[saymaListserv] How patriarchy can be changed by listening to women's voices

Free Polazzo freepolazzo at comcast.net
Fri Aug 25 20:23:46 JEST 2006

Dear Friends,

SAYMA approved a minute on Patriachy about 10 years ago that 
basically said that "women and women's values are as important as men 
and men's values"   It also said the " while girls and women have 
suffered more from patriarchy, we find that it has negatively 
affected boys and men also."     During the 8 years I carried this 
minute to SAYMA Friends, I learned more than ever, that understanding 
how the "other" gender perceives the world was one of the ways to 
become a more peaceful human being.   This is a continual and painful 
learning process, but whatever it takes to end the longest undeclared 
war (the battle of the sexes) is worth it.

Some Friends thought that this was a "nice" minute, but objected that 
nothing would really change with its approval. "It won't make a 
difference".   Well, we can see what's happened at SAYMA since the 
minute was approved.    We were saying that women's voices need to be 
given more air time and more power.   Notice that the last 3 clerks 
of SAYMA's Yearly Meeting have been Women (8 years?) , even though, 
before that, there had been a "tradition" of alternating genders 
every two years.     What else might change if women had more power?

The article below, about Sweden, shows what has happened in a country 
where the genders are almost equally represented in their 
parliament.  Men's voices are still present.    Yet the approach to 
the country's problems have changed.   They are also seen from the 
women's point of view, not just the men's.    An example of what 
might "differences" come from the kind of "power sharing" that 
SAYMA's minute on patriarchy envisioned, can be seen in Marie Santa's 
article about how Sweden's government changed its attitude and laws 
about prostitution and in how they implemented those changes.   It is 
presented for you below.


Free Polazzo
Anneewakee Creek Friends Worship Group
Atlanta Friends Meeting

>"Opposing Prostitution As a Form of Male Violence:
>     the Swedish Model"
>     In just five years Sweden has dramatically reduced the number
>of women in prostitution.  In the capital city of Stockholm, the
>number of women in street prostitution has been reduced by two-
>thirds, and the number of "johns" has been reduced by 80 %.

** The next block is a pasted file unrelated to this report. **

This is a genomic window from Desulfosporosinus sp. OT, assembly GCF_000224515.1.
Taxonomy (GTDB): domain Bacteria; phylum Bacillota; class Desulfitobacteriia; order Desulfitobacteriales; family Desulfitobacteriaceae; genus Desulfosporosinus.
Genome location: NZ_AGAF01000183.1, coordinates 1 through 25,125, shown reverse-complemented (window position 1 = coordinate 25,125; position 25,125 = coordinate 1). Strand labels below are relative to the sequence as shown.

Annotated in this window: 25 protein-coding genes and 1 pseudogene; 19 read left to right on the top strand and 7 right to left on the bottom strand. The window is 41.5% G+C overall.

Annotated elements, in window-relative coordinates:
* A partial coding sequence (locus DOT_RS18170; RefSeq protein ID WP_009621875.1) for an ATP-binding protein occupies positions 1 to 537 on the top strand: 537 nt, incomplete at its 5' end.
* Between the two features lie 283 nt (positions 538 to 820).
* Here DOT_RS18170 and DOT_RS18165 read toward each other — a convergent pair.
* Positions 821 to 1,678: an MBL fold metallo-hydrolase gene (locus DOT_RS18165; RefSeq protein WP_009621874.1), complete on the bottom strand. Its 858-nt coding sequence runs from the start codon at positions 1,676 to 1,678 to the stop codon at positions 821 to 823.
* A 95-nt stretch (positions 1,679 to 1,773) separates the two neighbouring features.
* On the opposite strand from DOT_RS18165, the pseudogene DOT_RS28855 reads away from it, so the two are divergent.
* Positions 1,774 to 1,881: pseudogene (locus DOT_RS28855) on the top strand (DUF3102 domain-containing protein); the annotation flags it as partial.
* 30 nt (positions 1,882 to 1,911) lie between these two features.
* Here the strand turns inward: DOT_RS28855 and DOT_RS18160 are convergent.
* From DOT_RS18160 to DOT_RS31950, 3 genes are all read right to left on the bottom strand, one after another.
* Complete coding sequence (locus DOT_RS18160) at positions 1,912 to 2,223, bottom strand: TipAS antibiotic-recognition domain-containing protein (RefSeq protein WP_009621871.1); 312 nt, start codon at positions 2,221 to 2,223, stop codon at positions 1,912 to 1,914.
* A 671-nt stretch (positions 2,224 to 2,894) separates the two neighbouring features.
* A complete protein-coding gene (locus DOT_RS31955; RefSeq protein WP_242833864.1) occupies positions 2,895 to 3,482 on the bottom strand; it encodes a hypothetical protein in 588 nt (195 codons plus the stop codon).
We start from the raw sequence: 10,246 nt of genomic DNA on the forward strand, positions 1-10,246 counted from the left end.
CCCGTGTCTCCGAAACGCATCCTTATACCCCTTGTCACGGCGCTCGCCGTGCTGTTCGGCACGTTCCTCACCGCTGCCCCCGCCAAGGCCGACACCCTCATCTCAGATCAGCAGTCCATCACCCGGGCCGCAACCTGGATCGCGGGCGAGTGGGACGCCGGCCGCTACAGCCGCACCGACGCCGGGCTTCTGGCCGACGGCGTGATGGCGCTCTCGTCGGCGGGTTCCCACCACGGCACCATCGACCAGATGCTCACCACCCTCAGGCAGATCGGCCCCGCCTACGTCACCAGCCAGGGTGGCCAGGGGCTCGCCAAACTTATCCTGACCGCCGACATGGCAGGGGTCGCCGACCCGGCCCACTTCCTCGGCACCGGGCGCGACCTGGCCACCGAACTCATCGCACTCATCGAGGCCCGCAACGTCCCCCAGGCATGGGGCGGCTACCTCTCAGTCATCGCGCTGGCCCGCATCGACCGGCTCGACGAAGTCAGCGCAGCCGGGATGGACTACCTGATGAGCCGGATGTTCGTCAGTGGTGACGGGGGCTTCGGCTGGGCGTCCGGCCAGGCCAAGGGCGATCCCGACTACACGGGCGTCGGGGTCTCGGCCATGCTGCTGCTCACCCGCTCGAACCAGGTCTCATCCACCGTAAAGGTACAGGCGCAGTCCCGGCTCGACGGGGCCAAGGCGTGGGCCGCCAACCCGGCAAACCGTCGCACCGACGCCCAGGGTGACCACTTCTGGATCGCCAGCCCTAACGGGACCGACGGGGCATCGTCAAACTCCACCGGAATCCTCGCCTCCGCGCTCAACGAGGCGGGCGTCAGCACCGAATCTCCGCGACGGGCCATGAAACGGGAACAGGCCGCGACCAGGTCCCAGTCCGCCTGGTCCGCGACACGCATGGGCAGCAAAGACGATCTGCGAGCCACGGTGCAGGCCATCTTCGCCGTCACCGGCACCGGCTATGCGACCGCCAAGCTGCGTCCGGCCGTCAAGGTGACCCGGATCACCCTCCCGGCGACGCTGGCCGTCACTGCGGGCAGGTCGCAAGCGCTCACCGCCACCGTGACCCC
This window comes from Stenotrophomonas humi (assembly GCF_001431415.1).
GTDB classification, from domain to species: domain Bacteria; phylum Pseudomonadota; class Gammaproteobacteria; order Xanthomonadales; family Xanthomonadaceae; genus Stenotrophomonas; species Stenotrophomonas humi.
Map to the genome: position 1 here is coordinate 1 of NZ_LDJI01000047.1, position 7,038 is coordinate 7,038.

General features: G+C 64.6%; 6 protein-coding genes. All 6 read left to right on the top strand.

>     There are other major Swedish cities where street prostitution
>has all but disappeared.  Gone too, for the most part, are the
>infamous Swedish brothels and massage parlors which proliferated
>during the last 3 decades of the 20th century, when prostitution
>in Sweden was legal.
>     In addition, the number of foreign women now being trafficked
>into Sweden for sex work is almost nil.  The Swedish government
>estimates that in the last few years only 200 to 400 women and
>girls have been annually sex trafficked into Sweden, a figure that's
>neglible compared to the 15,000 to 17,000 females yearly sex
>trafficked into neighboring Finland.
>     **No other country, nor any other social experiment, has come
>anywhere near Sweden's promising results.
>Sweden's Groundbreaking 1999 Legislation
>     In 1999, after years of research and study, Sweden passed
>legislation that a) criminalizes the buying of sex, and b) decriminal-
>izes the selling of sex.  The novel rationale behind this legislation
>is clearly stated in the government's literature on the law:
>AGAINST WOMEN and CHILDREN.  It is officially acknowleged as a form
>of exploitation of women and children and constitutes a significant
>social problem... **gender equality will remain unattainable so long
>as men buy, sell, and exploit women and children by prostituting
>     In addition to the two-pronged legal strategy, a third and essential
>element of Sweden's prostitution legislation provides for ample and
>comprehensive social service funds aimed at helping any prostitute
>who wants to get out, and additional funds to educate the public.
>     **The public is educated in order to counteract the historical
>male bias that has long stultified thinking on prostitution.  To  securely
>anchor their view in firm legal ground, Sweden's prostitution legislation
>was passed as part and parcel of the country's 1999 omnibus violence
>against women legislation.
>     Scotland is also seriously considering revamping its approach
>to prostitution.  The full government report can be seen at --
>ptz/lg04-ptz-res-03.htm.  See also www.prostitutionresearch.com
>for additional research and activism ideas.
>An Early Obstacle
>     Despite the extensive planning prior to passing the legislation,
>during the first few years of this novel project -- nothing much